Jacques Bouchard, director of the French atomic energy commission's nuclear energy division, said that reprocessing combined with plutonium recycling and commissioning of fast neutron reactors will ensure long-term availability of uranium.
At the annual conference of the Japan Atomic Industrial Forum, Bouchard said: "With existing light water reactors, we burn only 1% of the natural uranium and put aside 99%, either in provisional storage or waste disposal. If we don't improve this, we shall exhaust in a few decades the uranium that can be recovered at a low price." Bouchard said France's 250MWe Phénix reactor was undergoing inspection, renovation and maintenance operations "to be back on power before the end of this year". Phénix's future operation of six irradiation cycles would focus on "experimental studies contributing to technological demonstration of transmutation with fast neutron reactors".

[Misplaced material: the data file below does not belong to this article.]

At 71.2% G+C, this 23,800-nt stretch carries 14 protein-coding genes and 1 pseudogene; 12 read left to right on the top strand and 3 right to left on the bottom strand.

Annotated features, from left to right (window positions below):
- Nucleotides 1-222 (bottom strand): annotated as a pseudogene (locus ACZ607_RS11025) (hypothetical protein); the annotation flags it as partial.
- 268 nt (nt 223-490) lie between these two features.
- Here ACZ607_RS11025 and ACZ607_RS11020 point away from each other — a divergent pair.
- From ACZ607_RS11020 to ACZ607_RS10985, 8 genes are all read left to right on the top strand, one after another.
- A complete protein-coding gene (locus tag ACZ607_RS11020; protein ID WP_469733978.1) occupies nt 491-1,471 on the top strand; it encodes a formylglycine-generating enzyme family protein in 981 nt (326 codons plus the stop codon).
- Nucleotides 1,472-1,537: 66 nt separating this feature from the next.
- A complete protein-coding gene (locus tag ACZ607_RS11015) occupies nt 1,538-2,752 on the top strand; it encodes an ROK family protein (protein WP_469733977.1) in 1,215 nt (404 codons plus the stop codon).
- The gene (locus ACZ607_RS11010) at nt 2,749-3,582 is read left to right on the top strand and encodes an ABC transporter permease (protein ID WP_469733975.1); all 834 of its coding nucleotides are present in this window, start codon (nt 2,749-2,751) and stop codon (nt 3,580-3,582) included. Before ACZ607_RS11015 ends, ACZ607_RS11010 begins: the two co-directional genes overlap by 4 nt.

The end of the plant's lifetime is now 2007-2008. It is the country's only remaining fast neutron reactor, following the 1998 decision to close the 1200MWe Superphénix plant.